Currently, Ethiopia blends bioethanol in vehicle fuel to save hard currency. By 2030, the Ethiopian government envisages blending further 5% in transport fuel. Since 2008, the country has saved USD 30.9 million on oil imports by mixing 38 million liters of bioethanol with fuel [66]. Considering, the high potential of biofuel production and the country’s policy to blend more biofuel to transport fuel, high-quality biofuel is needed. To achieve these, we recommend using membrane technologies such as MBR for biofuel production. The main advantages of using MBR for biofuel production are, simplicity in product recovery, excellent separation efficiency, reduced energy demand, operation in continuous mode, excellent product and biological conversion rate, and others [101,102]. The conventional techniques to remove concentrated ethanol is through distillation and has several disadvantages [92,102]. High energy consumption at low alcohol feed concentration (< 5 wt/%.), not appropriate to obtain high concentration of ethanol and the distillation temperature can deactivate the proteins and enzymes and blocks the use of microorganisms. These limitations can be compensated by membrane technologies such as RO, ultrafiltration and nanofiltration, pervaporation, hybrid technologies including pervaporation-distillation techniques. Therefore, clean biofuel can help to increase the octane number, thereby increasing the anti-knocking properties of the engine to keep healthy vehicles, decreases GHG emission and promoting renewable energy technologies.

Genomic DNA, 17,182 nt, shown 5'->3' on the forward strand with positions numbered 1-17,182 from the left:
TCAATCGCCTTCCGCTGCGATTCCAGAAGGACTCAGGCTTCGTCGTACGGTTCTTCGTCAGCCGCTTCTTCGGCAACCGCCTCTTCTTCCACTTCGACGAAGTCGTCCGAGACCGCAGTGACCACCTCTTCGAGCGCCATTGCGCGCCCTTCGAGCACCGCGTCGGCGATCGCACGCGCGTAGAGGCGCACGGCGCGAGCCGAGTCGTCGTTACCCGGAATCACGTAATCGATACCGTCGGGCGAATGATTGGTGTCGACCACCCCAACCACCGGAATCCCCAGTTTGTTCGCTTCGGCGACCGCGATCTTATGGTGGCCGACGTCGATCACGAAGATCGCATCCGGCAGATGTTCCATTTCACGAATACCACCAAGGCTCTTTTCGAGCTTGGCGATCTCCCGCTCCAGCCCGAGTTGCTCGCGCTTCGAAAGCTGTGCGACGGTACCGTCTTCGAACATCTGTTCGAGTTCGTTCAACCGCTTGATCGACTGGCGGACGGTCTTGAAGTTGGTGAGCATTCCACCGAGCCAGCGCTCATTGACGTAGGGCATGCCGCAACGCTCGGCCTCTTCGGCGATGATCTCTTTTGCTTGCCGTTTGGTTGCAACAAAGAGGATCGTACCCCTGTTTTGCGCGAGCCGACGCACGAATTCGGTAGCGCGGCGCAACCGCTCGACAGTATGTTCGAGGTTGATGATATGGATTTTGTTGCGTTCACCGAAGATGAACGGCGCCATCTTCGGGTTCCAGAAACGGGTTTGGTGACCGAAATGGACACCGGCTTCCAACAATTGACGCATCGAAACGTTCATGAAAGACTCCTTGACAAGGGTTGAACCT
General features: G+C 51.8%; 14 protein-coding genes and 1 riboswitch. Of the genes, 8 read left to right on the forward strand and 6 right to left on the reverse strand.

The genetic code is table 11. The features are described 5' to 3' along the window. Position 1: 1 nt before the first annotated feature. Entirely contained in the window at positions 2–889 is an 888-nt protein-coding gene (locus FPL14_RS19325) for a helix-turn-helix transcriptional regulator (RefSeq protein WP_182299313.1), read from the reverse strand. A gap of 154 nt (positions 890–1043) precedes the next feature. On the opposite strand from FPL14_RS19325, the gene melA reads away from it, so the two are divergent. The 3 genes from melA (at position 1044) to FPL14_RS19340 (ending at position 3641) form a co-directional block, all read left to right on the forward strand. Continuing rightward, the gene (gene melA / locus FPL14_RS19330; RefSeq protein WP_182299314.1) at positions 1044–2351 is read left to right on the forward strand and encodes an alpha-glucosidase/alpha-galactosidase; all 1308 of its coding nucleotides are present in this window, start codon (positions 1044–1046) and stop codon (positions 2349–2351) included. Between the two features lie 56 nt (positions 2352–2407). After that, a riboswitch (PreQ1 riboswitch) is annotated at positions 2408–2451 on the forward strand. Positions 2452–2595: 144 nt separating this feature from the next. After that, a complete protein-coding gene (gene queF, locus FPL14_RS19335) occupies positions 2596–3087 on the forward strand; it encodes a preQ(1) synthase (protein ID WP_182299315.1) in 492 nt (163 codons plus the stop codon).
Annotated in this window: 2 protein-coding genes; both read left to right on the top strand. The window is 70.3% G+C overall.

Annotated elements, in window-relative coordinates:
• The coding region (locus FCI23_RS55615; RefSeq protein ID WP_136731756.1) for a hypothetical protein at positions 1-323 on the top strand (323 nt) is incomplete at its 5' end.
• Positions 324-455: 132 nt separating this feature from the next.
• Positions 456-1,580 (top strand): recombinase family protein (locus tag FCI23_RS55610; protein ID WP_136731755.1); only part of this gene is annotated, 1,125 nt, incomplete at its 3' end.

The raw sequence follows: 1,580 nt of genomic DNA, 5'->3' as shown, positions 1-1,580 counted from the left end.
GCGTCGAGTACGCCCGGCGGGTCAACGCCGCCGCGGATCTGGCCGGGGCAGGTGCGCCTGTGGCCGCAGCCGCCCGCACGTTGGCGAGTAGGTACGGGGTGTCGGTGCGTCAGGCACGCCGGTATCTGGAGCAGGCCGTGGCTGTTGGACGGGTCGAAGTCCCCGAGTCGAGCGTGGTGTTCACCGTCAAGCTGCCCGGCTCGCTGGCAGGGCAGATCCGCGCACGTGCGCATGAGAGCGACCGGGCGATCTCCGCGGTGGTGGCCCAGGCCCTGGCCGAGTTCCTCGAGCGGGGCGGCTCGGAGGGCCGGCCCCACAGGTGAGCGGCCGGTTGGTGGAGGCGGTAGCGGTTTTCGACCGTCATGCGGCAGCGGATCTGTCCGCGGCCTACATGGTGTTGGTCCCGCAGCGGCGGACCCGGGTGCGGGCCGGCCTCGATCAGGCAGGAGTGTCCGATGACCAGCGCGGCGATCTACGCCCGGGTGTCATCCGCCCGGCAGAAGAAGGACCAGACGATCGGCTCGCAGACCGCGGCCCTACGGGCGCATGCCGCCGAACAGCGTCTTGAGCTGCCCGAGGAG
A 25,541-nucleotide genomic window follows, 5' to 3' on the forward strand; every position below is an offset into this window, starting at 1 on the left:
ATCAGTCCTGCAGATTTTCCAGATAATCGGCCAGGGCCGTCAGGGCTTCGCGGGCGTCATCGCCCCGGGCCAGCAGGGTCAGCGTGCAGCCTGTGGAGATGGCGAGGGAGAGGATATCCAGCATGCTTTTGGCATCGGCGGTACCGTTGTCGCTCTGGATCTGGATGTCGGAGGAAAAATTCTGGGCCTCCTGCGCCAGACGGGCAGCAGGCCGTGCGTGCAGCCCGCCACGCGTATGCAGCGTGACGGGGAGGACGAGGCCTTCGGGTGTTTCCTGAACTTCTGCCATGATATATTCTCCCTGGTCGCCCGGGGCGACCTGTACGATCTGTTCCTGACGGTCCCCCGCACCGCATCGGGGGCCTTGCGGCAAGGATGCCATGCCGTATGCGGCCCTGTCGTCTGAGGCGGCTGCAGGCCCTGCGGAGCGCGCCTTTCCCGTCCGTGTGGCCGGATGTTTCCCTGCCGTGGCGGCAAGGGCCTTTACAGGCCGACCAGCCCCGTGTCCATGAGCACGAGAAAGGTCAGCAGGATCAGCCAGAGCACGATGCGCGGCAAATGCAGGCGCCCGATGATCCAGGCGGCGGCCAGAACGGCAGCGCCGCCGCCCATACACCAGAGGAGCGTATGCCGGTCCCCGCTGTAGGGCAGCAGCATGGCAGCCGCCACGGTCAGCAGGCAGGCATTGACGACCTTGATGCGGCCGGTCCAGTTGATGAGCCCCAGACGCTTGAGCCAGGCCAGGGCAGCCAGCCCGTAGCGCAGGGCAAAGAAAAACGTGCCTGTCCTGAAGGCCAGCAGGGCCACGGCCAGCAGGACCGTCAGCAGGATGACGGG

6. Membranes for Energy Storage Electrochemical Devices

Energy storage is the key to efficient use and clean generation of energy. Thus, low-cost, energy-efficient, safe and large-scale energy storage systems are essential to match the energy supply and demand [103,104]. This avoids energy wastage, thus enhancing the system flexibility, and improving energy management efficiency. Overall, it plays a positive role in creating a low-carbon world economy. There are several criteria used in selecting a specific energy storage technique. The main factors considered are (i) availability of energy resource, (ii) energy requirement and application, (iii) storage efficiency, (iv) cost and (v) infrastructure and life cycle [105]. Depending on the form of converted energy, energy storage technologies can be divided into five categories, such as chemical, electrochemical, mechanical, electrical, and thermal energy storage. Table 6 presents the classification and main remarks of the different energy storage systems.